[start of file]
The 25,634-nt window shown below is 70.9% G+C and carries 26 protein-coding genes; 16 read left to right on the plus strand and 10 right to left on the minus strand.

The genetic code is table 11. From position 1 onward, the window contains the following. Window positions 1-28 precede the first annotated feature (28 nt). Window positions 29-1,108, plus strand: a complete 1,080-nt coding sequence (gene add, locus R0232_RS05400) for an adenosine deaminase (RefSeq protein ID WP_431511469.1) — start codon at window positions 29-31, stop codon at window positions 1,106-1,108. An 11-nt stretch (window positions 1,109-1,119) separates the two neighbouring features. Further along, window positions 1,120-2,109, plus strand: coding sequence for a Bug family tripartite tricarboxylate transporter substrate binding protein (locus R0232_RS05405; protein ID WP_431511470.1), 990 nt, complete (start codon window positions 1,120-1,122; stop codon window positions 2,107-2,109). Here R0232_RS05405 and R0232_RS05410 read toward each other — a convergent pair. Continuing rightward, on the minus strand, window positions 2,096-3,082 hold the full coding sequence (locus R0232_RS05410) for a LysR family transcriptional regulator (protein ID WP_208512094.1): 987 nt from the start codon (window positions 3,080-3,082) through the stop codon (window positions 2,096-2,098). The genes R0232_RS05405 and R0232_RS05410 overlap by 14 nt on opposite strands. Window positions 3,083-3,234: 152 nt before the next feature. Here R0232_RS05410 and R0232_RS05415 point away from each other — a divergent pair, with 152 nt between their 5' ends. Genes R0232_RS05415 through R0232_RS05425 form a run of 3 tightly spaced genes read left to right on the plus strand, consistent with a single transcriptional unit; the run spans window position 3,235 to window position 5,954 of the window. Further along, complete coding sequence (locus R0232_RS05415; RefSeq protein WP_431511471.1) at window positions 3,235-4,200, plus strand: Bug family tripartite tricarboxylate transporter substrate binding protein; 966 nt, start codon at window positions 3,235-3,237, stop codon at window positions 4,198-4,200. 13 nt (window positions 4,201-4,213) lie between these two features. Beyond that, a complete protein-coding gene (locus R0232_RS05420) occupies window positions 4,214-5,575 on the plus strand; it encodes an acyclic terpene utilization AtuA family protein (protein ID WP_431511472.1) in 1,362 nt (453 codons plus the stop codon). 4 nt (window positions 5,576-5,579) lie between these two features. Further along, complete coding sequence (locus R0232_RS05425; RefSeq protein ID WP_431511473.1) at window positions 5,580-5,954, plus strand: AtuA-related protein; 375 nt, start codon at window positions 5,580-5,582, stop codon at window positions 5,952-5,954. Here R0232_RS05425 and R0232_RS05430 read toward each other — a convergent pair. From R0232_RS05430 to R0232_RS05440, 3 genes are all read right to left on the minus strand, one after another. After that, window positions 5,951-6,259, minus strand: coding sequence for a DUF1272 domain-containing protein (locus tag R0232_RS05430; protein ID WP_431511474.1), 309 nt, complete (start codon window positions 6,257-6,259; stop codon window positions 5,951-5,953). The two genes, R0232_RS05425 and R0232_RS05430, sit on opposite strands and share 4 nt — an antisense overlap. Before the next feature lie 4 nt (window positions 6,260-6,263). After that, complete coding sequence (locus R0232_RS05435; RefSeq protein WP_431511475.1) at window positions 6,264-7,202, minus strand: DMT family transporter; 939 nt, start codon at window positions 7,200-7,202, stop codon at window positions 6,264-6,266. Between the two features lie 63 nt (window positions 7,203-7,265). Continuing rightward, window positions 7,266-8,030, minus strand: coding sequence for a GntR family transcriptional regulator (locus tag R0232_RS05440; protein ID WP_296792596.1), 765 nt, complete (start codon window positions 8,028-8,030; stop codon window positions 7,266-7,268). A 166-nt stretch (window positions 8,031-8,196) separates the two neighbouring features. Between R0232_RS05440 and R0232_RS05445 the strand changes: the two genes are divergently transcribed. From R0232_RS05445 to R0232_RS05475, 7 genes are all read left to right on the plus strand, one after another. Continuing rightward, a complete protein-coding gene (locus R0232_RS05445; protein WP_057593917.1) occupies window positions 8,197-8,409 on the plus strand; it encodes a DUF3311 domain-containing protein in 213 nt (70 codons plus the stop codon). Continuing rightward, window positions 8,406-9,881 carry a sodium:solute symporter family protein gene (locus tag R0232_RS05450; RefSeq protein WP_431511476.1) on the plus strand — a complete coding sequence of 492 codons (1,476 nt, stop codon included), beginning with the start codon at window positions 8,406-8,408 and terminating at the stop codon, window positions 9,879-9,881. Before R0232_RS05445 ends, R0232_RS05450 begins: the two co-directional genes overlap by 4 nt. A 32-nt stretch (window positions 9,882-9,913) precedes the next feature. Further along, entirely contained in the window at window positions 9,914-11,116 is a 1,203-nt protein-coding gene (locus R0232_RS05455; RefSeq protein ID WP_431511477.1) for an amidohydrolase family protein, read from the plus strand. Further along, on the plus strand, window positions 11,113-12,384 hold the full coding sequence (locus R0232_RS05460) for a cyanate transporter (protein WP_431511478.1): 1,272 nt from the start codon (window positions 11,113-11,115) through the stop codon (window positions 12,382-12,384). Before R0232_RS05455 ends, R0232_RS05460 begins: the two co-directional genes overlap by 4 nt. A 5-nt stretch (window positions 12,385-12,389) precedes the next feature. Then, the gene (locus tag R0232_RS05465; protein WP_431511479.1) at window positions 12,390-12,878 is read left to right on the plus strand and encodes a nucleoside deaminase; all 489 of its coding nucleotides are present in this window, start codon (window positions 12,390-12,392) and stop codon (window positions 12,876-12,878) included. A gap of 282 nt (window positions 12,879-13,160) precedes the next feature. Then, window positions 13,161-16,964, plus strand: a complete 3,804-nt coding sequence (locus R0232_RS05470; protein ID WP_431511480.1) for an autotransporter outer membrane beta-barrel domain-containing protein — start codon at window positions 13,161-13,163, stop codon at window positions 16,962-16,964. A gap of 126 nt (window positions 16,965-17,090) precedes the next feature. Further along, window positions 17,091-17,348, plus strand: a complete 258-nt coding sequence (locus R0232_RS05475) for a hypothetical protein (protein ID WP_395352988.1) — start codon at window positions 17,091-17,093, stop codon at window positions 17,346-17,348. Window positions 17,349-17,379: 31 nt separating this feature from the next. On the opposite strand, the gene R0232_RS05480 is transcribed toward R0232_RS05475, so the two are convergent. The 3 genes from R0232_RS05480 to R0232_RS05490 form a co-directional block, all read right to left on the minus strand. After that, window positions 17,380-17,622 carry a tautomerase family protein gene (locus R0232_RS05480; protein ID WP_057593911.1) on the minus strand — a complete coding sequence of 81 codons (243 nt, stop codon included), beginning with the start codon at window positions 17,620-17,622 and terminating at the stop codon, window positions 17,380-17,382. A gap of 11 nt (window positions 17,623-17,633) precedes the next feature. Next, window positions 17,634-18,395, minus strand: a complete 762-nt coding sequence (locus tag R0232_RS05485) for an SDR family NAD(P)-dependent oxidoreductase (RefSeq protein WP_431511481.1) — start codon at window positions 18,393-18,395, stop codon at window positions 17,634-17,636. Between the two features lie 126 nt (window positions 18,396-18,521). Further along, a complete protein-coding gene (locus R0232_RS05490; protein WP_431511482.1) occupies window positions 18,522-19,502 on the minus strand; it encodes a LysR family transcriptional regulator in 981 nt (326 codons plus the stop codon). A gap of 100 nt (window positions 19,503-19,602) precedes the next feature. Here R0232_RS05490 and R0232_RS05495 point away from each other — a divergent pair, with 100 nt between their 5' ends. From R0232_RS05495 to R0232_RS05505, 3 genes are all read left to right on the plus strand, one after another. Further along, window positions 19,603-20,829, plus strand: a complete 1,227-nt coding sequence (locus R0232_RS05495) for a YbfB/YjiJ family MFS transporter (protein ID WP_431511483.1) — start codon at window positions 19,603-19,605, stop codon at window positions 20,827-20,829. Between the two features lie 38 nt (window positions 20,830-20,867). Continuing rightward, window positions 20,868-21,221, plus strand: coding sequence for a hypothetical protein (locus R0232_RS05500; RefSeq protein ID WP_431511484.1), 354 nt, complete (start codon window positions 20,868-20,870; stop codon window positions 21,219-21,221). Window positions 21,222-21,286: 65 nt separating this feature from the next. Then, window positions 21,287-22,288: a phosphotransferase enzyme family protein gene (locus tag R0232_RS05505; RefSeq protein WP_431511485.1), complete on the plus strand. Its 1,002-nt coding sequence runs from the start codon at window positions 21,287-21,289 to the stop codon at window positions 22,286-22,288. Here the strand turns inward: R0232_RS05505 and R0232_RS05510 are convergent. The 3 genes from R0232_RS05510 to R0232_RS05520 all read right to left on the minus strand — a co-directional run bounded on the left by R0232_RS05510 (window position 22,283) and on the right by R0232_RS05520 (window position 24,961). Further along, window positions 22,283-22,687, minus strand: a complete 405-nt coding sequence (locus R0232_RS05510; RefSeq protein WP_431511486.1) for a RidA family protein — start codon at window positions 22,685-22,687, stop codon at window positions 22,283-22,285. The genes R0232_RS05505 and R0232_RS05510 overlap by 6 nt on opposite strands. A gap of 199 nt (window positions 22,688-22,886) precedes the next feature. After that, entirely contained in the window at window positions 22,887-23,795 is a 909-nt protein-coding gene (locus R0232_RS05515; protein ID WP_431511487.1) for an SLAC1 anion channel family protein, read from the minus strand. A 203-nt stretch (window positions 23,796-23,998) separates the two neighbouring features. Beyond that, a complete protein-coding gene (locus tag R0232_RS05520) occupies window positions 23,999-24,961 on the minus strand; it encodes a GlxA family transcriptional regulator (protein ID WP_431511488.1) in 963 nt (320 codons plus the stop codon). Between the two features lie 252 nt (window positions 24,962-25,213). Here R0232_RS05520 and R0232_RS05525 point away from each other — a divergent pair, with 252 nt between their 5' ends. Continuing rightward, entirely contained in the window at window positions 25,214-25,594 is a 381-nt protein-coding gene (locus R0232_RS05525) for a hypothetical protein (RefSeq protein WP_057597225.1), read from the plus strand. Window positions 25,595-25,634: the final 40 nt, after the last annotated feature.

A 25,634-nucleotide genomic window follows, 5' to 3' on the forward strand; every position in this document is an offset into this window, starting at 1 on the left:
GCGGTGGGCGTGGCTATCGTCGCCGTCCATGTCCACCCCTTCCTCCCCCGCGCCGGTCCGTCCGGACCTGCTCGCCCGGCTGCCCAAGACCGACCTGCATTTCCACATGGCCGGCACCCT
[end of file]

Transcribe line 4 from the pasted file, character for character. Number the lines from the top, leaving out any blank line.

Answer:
GCGGTGGGCGTGGCTATCGTCGCCGTCCATGTCCACCCCTTCCTCCCCCGCGCCGGTCCGTCCGGACCTGCTCGCCCGGCTGCCCAAGACCGACCTGCATTTCCACATGGCCGGCACCCT